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Aerial photo taken on March 13, 2018 shows a photovoltaic power station built at the Kubuqi Desert in North China’s Inner Mongolia autonomous region. Kubuqi, the seventh largest desert in China, is a good example of China’s success in alleviating desertification. [Photo/Xinhua]

UN expert lauds China's desertification solutions

China has found workable solutions to desertification, as shown by successful projects like Saihanba National Forest Park, which is important for China and the rest of the world, according the UN's top environmental protection expert.

Since 1962, when workers started planting trees, Saihanba National Forest Park, 150 kilometers from Beijing in Hebei province, has seen the forest coverage in the area soar from 12 percent to 80 percent, according to data from 2016.

Saihanba, the largest man-made forest in the world, forms a natural barrier against sandstorms that protects the public health of millions of people living in the capital and its neighboring regions.

"The transformation of Saihanba is the result of more than 55 years of hard work by several generations of experts. ... That is a triumph of patience and determination," Erik Solheim, executive director of the United Nations Environment Programme said in an exclusive interview.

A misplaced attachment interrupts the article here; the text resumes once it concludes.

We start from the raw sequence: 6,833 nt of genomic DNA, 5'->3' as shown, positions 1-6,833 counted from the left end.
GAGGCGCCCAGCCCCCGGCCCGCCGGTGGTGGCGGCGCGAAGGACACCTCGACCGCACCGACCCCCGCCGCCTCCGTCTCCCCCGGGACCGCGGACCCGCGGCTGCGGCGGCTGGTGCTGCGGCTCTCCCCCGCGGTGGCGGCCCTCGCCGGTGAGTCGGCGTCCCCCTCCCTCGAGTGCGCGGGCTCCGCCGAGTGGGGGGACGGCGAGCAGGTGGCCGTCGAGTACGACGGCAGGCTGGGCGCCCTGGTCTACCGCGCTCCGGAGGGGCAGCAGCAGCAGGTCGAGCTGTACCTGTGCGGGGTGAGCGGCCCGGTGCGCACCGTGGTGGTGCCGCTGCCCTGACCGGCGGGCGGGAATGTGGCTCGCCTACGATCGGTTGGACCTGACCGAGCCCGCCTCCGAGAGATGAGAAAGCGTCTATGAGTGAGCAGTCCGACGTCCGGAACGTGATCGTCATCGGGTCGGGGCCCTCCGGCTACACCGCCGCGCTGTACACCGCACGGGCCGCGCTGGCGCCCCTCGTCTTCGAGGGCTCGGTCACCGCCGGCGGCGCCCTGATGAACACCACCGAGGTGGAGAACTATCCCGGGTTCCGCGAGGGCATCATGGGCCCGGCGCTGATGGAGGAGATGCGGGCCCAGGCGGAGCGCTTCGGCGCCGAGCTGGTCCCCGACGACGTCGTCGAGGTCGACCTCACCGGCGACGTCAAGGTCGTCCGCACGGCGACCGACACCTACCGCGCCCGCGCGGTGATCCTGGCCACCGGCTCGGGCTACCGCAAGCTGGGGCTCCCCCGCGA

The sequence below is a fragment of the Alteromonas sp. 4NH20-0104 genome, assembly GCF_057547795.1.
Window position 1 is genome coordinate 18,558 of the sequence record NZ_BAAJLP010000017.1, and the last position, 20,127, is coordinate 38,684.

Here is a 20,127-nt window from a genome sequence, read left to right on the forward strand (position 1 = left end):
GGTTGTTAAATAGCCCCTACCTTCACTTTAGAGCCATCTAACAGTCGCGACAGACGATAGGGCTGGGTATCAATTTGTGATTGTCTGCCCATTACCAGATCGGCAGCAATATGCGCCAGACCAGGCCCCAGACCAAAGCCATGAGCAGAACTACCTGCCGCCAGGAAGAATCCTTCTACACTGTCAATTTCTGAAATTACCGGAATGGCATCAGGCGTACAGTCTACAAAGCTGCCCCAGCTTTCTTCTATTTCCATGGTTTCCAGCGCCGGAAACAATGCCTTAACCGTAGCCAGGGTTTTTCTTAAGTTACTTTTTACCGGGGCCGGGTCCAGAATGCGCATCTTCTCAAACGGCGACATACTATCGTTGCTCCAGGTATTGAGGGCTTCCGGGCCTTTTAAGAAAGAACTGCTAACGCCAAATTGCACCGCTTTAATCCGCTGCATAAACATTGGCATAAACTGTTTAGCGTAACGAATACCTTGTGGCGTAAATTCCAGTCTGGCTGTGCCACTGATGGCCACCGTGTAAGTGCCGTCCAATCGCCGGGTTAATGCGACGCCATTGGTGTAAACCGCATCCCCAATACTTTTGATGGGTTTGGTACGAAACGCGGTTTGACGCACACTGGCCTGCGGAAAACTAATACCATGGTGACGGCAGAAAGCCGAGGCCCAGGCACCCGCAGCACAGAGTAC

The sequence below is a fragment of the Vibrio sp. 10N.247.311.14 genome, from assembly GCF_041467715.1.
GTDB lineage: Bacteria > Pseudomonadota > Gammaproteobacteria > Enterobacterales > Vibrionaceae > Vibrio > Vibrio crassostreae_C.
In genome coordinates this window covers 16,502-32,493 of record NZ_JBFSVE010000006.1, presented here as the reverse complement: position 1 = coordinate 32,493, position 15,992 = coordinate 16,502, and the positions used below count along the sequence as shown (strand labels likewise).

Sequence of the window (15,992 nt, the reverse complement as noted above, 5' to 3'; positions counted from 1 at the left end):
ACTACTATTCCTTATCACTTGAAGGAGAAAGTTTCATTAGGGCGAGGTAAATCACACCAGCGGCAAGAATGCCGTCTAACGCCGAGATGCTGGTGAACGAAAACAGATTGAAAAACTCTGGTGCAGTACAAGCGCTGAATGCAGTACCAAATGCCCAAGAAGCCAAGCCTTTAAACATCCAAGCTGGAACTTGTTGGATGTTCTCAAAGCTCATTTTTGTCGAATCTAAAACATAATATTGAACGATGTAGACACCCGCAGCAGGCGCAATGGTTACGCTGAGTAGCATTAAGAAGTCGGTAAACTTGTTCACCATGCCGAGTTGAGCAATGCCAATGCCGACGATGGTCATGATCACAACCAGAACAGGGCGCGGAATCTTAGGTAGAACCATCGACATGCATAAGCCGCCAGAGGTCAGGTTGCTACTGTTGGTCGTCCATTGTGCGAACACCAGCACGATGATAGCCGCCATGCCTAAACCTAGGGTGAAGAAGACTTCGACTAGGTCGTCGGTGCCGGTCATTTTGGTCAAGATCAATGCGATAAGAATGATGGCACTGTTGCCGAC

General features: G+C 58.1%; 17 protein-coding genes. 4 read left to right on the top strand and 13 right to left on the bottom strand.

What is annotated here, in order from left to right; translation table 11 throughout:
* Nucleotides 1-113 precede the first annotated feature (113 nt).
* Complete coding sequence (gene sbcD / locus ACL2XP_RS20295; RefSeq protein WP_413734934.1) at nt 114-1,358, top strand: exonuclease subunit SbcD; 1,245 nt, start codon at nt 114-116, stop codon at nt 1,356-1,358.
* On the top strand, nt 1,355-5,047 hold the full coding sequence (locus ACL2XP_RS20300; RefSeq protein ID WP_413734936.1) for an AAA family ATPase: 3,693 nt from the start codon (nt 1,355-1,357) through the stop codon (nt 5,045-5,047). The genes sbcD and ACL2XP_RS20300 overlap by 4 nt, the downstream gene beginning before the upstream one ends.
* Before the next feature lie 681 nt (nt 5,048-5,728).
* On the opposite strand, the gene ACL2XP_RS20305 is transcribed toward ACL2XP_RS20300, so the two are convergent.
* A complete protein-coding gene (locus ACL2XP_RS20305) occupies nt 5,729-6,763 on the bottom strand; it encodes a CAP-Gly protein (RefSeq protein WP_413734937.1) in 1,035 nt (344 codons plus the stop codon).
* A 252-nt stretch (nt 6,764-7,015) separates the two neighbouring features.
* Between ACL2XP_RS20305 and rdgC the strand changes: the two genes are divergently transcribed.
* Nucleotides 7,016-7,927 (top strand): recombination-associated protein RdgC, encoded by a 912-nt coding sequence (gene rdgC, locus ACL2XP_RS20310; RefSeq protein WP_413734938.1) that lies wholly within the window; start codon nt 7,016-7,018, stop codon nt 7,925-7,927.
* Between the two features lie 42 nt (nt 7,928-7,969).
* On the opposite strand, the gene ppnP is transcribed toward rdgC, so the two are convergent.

He has personally witnessed the successful outcome of similar work like Saihanba recently in the Kubuqi Desert in the Inner Mongolia autonomous region.

The total area of greenery in the desert, the seventh-largest in China, has expanded by more than 6,000 square kilometers in the past three decades, according to data from the regional government.

"It's a case of getting the science right, and being able to think big and take that vision forward with determined leadership," Solheim said, adding that the patience to think long-term is also necessary, which has been proven in the 55-year efforts in Saihanba Forest Farm.

"Desertification is not just a major problem for China. Nations like Iran and Iraq face similar problems, as do countries in the Sahel region of Africa, and even parts of the United States. In areas of the Middle East, desertification is also a huge public health issue. We know that this kind of environmental degradation also drives instability and conflict."

Thus it's inspiring to see "the clear, workable examples of how these kinds of problems can be tackled", he said. "This is not just important for China, but for the rest of the world, too."

Sources:

https://www.unccd.int/world-day-combat-desertification-2019-concept-note

https://www.un.org/en/events/desertificationday/

http://www.chinadaily.com.cn/china/2017-09/12/content_31904896.htm

http://english.gov.cn/news/photos/2019/03/15/content_281476563384560.htm